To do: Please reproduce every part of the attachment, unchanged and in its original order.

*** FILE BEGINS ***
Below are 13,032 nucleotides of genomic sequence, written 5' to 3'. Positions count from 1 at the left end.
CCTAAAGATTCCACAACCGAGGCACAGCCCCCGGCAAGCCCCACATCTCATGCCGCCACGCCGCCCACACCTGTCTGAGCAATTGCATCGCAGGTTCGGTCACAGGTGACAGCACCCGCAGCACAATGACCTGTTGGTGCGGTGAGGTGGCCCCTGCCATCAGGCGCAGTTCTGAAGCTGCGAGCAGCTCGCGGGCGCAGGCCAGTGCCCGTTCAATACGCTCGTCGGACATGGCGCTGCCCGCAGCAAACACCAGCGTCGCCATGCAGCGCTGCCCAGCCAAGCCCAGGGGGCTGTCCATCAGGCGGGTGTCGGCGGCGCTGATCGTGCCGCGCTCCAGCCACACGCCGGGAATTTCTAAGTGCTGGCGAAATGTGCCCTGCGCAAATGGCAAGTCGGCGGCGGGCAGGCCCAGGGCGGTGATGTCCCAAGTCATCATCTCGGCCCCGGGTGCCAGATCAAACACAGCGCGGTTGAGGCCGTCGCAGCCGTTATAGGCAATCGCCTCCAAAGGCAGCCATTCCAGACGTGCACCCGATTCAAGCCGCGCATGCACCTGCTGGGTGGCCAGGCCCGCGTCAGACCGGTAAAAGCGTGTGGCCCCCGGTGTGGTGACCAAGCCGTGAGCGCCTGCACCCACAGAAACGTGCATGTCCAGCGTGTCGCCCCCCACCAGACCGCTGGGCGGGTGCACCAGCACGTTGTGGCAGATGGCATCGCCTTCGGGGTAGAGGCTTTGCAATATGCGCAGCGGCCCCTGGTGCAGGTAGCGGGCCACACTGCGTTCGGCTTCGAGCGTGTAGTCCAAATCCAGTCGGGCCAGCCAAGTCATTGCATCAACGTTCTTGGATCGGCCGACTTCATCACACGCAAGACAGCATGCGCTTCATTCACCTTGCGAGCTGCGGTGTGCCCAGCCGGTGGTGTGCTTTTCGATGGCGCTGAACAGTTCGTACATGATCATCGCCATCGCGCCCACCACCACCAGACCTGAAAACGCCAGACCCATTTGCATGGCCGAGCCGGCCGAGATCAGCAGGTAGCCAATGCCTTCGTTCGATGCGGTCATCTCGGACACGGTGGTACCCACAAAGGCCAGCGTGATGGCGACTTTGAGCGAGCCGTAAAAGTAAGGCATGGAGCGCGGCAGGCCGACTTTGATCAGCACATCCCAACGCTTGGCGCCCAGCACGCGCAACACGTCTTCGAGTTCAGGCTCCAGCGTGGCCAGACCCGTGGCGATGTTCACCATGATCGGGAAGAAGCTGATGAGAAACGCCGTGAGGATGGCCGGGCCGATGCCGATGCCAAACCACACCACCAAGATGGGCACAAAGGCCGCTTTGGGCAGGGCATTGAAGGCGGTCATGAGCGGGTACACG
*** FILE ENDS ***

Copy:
Below are 13,032 nucleotides of genomic sequence, written 5' to 3'. Positions count from 1 at the left end.
CCTAAAGATTCCACAACCGAGGCACAGCCCCCGGCAAGCCCCACATCTCATGCCGCCACGCCGCCCACACCTGTCTGAGCAATTGCATCGCAGGTTCGGTCACAGGTGACAGCACCCGCAGCACAATGACCTGTTGGTGCGGTGAGGTGGCCCCTGCCATCAGGCGCAGTTCTGAAGCTGCGAGCAGCTCGCGGGCGCAGGCCAGTGCCCGTTCAATACGCTCGTCGGACATGGCGCTGCCCGCAGCAAACACCAGCGTCGCCATGCAGCGCTGCCCAGCCAAGCCCAGGGGGCTGTCCATCAGGCGGGTGTCGGCGGCGCTGATCGTGCCGCGCTCCAGCCACACGCCGGGAATTTCTAAGTGCTGGCGAAATGTGCCCTGCGCAAATGGCAAGTCGGCGGCGGGCAGGCCCAGGGCGGTGATGTCCCAAGTCATCATCTCGGCCCCGGGTGCCAGATCAAACACAGCGCGGTTGAGGCCGTCGCAGCCGTTATAGGCAATCGCCTCCAAAGGCAGCCATTCCAGACGTGCACCCGATTCAAGCCGCGCATGCACCTGCTGGGTGGCCAGGCCCGCGTCAGACCGGTAAAAGCGTGTGGCCCCCGGTGTGGTGACCAAGCCGTGAGCGCCTGCACCCACAGAAACGTGCATGTCCAGCGTGTCGCCCCCCACCAGACCGCTGGGCGGGTGCACCAGCACGTTGTGGCAGATGGCATCGCCTTCGGGGTAGAGGCTTTGCAATATGCGCAGCGGCCCCTGGTGCAGGTAGCGGGCCACACTGCGTTCGGCTTCGAGCGTGTAGTCCAAATCCAGTCGGGCCAGCCAAGTCATTGCATCAACGTTCTTGGATCGGCCGACTTCATCACACGCAAGACAGCATGCGCTTCATTCACCTTGCGAGCTGCGGTGTGCCCAGCCGGTGGTGTGCTTTTCGATGGCGCTGAACAGTTCGTACATGATCATCGCCATCGCGCCCACCACCACCAGACCTGAAAACGCCAGACCCATTTGCATGGCCGAGCCGGCCGAGATCAGCAGGTAGCCAATGCCTTCGTTCGATGCGGTCATCTCGGACACGGTGGTACCCACAAAGGCCAGCGTGATGGCGACTTTGAGCGAGCCGTAAAAGTAAGGCATGGAGCGCGGCAGGCCGACTTTGATCAGCACATCCCAACGCTTGGCGCCCAGCACGCGCAACACGTCTTCGAGTTCAGGCTCCAGCGTGGCCAGACCCGTGGCGATGTTCACCATGATCGGGAAGAAGCTGATGAGAAACGCCGTGAGGATGGCCGGGCCGATGCCGATGCCAAACCACACCACCAAGATGGGCACAAAGGCCGCTTTGGGCAGGGCATTGAAGGCGGTCATGAGCGGGTACACG